Date: 2020–08
  9. By: Hörner, Johannes; Lambert, Nicolas
    Abstract: Performance evaluation (\rating") systems not only provide information to users but also motivate the rated worker. This paper solves for the optimal (effort-maximizing) rating within the standard career concerns framework. We prove that this rating is a linear function of past observations. The rating, however, is not a Markov process, but rather the sum of two Markov processes. We show how it combines information of different types and vintages. An increase in effort may adversely affect some (but not all) future ratings.
    Keywords: Career Concerns; Mechanism Design; Ratings.
    Date: 2020–08–26
  10. By: Can Kizilkale; Rakesh Vohra
    Abstract: Trades based on bilateral (indivisible) contracts can be represented by a network. Vertices correspond to agents while arcs represent the non-price elements of a bilateral contract. Given prices for each arc, agents choose the incident arcs that maximize their utility. We enlarge the model to allow for polymatroidal constraints on the set of contracts that may be traded which can be interpreted as modeling limited one for-one substitution. We show that for two-sided markets there exists a competitive equilibrium however for multi-sided markets this may not be possible.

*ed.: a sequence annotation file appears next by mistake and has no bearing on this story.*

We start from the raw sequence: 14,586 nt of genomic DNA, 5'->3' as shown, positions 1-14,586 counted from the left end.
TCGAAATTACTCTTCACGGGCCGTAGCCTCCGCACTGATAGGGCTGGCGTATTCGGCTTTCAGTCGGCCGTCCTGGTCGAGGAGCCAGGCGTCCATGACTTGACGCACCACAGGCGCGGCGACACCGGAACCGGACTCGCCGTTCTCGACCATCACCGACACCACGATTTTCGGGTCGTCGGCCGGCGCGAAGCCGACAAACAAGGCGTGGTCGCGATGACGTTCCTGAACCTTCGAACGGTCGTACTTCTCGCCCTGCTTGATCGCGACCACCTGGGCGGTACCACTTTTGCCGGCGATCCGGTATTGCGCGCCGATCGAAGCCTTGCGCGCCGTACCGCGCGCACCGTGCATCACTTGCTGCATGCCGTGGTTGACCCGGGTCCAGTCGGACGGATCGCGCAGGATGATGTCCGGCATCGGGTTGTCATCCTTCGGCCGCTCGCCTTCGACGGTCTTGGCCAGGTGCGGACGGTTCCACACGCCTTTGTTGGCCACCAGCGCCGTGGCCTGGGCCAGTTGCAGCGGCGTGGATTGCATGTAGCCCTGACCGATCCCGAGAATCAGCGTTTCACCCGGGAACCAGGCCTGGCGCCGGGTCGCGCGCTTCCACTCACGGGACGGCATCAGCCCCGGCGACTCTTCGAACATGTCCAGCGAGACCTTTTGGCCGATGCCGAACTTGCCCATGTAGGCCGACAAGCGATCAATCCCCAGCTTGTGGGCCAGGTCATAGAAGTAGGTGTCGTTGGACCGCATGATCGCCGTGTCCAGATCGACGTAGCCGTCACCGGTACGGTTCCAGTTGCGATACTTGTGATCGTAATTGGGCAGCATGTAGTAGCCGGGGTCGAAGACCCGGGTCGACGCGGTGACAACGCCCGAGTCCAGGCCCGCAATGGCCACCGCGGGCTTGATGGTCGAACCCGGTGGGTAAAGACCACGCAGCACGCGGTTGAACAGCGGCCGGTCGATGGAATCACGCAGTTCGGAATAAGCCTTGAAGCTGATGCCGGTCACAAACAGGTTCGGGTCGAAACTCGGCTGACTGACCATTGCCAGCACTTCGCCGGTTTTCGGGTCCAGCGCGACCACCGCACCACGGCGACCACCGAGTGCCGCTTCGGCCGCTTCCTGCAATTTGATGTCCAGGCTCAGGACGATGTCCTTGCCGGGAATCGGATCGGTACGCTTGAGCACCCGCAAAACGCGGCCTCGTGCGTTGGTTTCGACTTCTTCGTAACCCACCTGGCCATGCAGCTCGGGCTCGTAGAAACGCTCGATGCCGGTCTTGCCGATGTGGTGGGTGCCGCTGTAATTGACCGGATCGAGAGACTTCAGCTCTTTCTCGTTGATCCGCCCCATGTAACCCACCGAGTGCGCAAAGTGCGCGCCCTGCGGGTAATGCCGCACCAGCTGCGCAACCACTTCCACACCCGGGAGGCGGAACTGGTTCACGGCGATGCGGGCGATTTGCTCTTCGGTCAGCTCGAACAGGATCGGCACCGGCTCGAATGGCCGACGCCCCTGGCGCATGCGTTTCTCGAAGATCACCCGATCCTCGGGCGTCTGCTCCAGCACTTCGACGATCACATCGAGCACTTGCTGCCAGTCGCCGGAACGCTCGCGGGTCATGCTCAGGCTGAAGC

Date: 2020–08
  11. By: Matthew Harrison-Trainor
    Abstract: In an election in which each voter ranks all of the candidates, we consider the head-to-head results between each pair of candidates and form a labeled directed graph, called the margin graph, which contains the margin of victory of each candidate over each of the other candidates. A central issue in developing voting methods is that there can be cycles in this graph, where candidate $\mathsf{A}$ defeats candidate $\mathsf{B}$, $\mathsf{B}$ defeats $\mathsf{C}$, and $\mathsf{C}$ defeats $\mathsf{A}$. In this paper we apply the central limit theorem, graph homology, and linear algebra to analyze how likely such situations are to occur for large numbers of voters. There is a large literature on analyzing the probability of having a majority winner; our analysis is more fine-grained. The result of our analysis is that in elections with the number of voters going to infinity, margin graphs that are more cyclic in a certain precise sense are less likely to occur.
    Date: 2020–09